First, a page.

Kim created a series of botanically themed collages by scanning items grown in her backyard garden — she calls this series “Florilegium.” The success of this work on a local level led her, in 2001, to focus her marketing energy and budget on promoting fine art images. She carefully researched galleries, both specializing in botanical themed art and photography, to determine the market for her work. She then established print prices that ensured a healthy profit after the production costs of producing the images. She actively pursued exhibition opportunities, attended portfolio review conferences like Fotofest in Houston, and marketed directly to her targeted list of galleries.


Kim still serves commercial clients, but the sale of her art prints now represents over 50 percent of her income. Eight galleries around the country represent her work, a boutique hotel in North Carolina purchased a series for display throughout their property and her images are included in many corporate and museum collections. Learn more at


© Gail Mooney,


Gail Mooney, together with her partner Tom Kelly, own Kelly Mooney Productions offering still and video services to a wide variety of editorial and commercial clients. Gail’s roots are in editorial work, traveling extensively for such clients as Travel + Leisure, Smithsonian, Time/Life and National Geographic.


Ten years ago, before it became fashionable, Gail started working with video. Her passion for photography has always been connected to storytelling and video was a natural progression for her work. She and Tom now offer a full range of video production services, as well as licensing stock footage through Corbis and Thought Equity Motion. The Kelly Mooney Productions Web site can be found at


Gail has embraced social media as a way to tell her own story, the adventures of a still photographer moving into motion. On her blog, “Journeys of a Hybrid,” she candidly discusses the technical, business, and aesthetic challenges of working in both worlds. Follow Gail at


Gail and her daughter, Erin, embarked on a world trip in May 2010 with the objective of filming seven stories on seven continents. The stories will highlight the works of seven individuals who are doing extraordinary things to make the lives around them better. Ultimately this work will be available as online video shorts and a full-length documentary film. Gail and Erin’s trip is chronicled at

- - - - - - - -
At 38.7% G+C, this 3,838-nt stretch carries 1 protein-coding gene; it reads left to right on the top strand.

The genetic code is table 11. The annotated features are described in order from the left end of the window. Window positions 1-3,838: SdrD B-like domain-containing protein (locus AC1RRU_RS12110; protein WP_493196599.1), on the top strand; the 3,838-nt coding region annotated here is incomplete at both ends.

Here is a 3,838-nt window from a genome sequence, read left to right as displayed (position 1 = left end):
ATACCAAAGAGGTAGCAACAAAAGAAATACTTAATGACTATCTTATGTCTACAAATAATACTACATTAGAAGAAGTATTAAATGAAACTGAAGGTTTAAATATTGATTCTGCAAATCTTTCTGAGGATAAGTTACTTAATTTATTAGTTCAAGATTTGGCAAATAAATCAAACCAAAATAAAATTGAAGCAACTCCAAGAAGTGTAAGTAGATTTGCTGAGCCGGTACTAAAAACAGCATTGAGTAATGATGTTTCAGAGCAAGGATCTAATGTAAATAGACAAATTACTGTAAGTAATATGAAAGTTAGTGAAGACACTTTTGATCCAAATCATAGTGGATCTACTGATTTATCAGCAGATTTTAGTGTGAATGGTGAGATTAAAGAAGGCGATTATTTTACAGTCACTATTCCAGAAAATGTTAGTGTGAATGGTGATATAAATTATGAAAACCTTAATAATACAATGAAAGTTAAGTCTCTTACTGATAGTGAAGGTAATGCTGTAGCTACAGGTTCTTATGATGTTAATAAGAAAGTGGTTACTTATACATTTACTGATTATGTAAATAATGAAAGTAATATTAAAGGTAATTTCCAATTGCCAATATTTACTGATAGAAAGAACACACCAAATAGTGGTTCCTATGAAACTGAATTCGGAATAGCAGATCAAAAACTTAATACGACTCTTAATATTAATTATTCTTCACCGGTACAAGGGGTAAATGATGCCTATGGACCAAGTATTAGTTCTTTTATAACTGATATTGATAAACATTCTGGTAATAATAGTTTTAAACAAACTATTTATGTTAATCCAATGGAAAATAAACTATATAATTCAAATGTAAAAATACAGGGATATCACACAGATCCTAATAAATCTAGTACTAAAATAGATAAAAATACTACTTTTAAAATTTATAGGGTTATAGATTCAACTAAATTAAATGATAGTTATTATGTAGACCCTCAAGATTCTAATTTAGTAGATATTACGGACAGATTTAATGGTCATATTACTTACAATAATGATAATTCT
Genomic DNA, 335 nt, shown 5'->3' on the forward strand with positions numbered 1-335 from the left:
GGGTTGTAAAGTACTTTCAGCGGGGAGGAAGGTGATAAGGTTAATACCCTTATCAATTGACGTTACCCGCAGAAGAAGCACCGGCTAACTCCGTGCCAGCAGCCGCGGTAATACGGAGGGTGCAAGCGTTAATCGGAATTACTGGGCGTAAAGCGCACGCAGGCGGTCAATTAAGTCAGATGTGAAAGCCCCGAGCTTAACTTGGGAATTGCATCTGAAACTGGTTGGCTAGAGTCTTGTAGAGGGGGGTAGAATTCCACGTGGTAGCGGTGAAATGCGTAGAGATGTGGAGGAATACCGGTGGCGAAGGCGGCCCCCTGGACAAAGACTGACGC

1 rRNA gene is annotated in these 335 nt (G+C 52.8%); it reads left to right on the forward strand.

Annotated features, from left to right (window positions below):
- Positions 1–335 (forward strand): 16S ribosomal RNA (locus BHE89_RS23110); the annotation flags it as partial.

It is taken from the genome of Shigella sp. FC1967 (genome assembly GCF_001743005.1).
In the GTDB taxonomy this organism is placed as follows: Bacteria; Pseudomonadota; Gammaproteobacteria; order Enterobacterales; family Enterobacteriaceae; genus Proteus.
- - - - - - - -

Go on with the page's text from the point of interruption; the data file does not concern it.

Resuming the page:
© Sean Williams


Sean Williams is a Chicago-based photographer creating high-production imagery that is marvelously lush and cinematic. His distinctive style landed him, after only four years as a commercial photographer, a feature profile in Communication Arts magazine.


Sean has a master of fine arts degree in creative writing but moved to photography to fulfill his artistic drive. His extremely complicated productions, set and prop building, models, assistants, lighting, locations and much more, are a challenge he thrives on. Working out of a 3,000-square-foot studio, which Sean considers more of a creative workshop, he employs a collaborative work process to produce, piece by piece, his extraordinary images.


To market his work, Sean shares on his Web site behind-the-scenes videos of actual productions, which show prospective clients the elaborate nature of the set-ups, combined with his meticulous attention to detail. The result is a magnificent promotion. Sean clearly indicates in these videos that he is the producer, and thus positions himself to negotiate the large fees and expensive budgets the work demands. View his work at